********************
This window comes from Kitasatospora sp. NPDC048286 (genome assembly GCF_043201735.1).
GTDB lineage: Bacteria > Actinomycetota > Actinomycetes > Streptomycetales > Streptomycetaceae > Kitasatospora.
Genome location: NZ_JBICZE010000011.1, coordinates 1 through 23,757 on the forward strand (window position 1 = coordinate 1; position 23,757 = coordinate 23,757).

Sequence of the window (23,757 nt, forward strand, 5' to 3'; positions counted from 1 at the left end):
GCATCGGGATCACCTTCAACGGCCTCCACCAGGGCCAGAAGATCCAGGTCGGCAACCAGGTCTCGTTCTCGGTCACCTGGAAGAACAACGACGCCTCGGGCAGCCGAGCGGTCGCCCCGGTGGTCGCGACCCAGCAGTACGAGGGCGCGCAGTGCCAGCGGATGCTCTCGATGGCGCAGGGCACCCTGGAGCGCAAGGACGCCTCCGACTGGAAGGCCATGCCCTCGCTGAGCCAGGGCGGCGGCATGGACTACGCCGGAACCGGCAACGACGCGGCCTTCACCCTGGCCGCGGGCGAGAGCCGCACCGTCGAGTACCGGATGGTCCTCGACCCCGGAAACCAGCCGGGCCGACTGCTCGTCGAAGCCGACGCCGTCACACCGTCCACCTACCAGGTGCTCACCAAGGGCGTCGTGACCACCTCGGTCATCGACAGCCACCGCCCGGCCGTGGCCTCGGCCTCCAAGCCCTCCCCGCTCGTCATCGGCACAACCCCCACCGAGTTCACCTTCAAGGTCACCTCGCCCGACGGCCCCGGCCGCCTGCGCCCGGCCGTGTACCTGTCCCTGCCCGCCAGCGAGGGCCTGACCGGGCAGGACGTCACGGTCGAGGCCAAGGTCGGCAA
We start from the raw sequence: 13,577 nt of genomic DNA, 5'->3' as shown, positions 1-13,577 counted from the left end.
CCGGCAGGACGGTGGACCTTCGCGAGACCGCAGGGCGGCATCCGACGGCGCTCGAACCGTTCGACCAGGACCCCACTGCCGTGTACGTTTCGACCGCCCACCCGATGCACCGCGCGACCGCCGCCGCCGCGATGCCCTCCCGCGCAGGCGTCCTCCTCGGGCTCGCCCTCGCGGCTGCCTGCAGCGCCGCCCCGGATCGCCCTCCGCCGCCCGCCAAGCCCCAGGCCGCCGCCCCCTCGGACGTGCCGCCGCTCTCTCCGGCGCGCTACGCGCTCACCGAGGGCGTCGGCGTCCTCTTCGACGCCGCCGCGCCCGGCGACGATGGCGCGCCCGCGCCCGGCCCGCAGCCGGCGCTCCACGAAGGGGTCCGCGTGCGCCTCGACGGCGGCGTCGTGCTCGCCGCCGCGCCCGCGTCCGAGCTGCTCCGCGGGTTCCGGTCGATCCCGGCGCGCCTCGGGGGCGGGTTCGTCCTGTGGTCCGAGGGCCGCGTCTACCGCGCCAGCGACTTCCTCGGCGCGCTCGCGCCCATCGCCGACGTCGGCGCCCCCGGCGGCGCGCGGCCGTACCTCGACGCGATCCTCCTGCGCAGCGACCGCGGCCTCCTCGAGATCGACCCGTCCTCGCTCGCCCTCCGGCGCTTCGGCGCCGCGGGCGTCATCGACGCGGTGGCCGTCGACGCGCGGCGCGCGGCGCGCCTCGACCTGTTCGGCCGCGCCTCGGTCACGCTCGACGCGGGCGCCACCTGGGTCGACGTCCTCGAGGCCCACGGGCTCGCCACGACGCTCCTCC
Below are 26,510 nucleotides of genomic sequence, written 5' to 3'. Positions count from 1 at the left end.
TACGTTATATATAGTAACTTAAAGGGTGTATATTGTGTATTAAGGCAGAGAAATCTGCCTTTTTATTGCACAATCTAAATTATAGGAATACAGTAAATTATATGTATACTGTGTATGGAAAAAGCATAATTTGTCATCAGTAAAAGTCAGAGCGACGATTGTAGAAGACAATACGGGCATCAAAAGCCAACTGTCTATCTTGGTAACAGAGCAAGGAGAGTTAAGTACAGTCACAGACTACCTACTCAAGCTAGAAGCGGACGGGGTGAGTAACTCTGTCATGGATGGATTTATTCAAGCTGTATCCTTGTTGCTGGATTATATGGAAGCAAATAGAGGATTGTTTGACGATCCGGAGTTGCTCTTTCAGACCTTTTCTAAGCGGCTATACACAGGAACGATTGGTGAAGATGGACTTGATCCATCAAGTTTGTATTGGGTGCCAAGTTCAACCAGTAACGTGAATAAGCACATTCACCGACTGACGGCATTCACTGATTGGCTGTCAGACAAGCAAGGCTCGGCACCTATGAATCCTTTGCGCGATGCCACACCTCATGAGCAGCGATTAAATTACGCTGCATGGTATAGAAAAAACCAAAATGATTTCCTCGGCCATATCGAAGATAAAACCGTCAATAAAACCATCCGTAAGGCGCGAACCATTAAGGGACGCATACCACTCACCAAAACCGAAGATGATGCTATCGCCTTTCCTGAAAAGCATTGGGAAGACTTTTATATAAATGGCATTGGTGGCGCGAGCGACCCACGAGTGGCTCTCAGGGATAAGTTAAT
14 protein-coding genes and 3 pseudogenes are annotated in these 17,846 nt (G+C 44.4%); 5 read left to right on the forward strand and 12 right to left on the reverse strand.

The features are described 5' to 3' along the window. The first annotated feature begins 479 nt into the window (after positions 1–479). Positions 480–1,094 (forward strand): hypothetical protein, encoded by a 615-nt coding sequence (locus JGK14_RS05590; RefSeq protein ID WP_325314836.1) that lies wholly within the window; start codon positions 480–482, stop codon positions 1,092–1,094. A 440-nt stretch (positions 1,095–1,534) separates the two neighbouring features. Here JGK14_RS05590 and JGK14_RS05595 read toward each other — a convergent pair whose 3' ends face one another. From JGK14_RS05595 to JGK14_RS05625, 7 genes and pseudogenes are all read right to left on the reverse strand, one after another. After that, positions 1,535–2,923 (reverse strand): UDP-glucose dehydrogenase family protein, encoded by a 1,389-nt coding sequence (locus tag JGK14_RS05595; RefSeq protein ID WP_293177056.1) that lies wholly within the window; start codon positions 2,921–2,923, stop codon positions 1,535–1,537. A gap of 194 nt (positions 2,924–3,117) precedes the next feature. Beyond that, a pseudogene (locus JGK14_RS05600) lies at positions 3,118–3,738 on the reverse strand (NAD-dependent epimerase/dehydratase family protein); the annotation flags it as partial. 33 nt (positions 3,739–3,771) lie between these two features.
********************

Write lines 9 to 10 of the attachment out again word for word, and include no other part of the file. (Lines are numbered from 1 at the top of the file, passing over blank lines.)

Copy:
TACGTTATATATAGTAACTTAAAGGGTGTATATTGTGTATTAAGGCAGAGAAATCTGCCTTTTTATTGCACAATCTAAATTATAGGAATACAGTAAATTATATGTATACTGTGTATGGAAAAAGCATAATTTGTCATCAGTAAAAGTCAGAGCGACGATTGTAGAAGACAATACGGGCATCAAAAGCCAACTGTCTATCTTGGTAACAGAGCAAGGAGAGTTAAGTACAGTCACAGACTACCTACTCAAGCTAGAAGCGGACGGGGTGAGTAACTCTGTCATGGATGGATTTATTCAAGCTGTATCCTTGTTGCTGGATTATATGGAAGCAAATAGAGGATTGTTTGACGATCCGGAGTTGCTCTTTCAGACCTTTTCTAAGCGGCTATACACAGGAACGATTGGTGAAGATGGACTTGATCCATCAAGTTTGTATTGGGTGCCAAGTTCAACCAGTAACGTGAATAAGCACATTCACCGACTGACGGCATTCACTGATTGGCTGTCAGACAAGCAAGGCTCGGCACCTATGAATCCTTTGCGCGATGCCACACCTCATGAGCAGCGATTAAATTACGCTGCATGGTATAGAAAAAACCAAAATGATTTCCTCGGCCATATCGAAGATAAAACCGTCAATAAAACCATCCGTAAGGCGCGAACCATTAAGGGACGCATACCACTCACCAAAACCGAAGATGATGCTATCGCCTTTCCTGAAAAGCATTGGGAAGACTTTTATATAAATGGCATTGGTGGCGCGAGCGACCCACGAGTGGCTCTCAGGGATAAGTTAAT
14 protein-coding genes and 3 pseudogenes are annotated in these 17,846 nt (G+C 44.4%); 5 read left to right on the forward strand and 12 right to left on the reverse strand.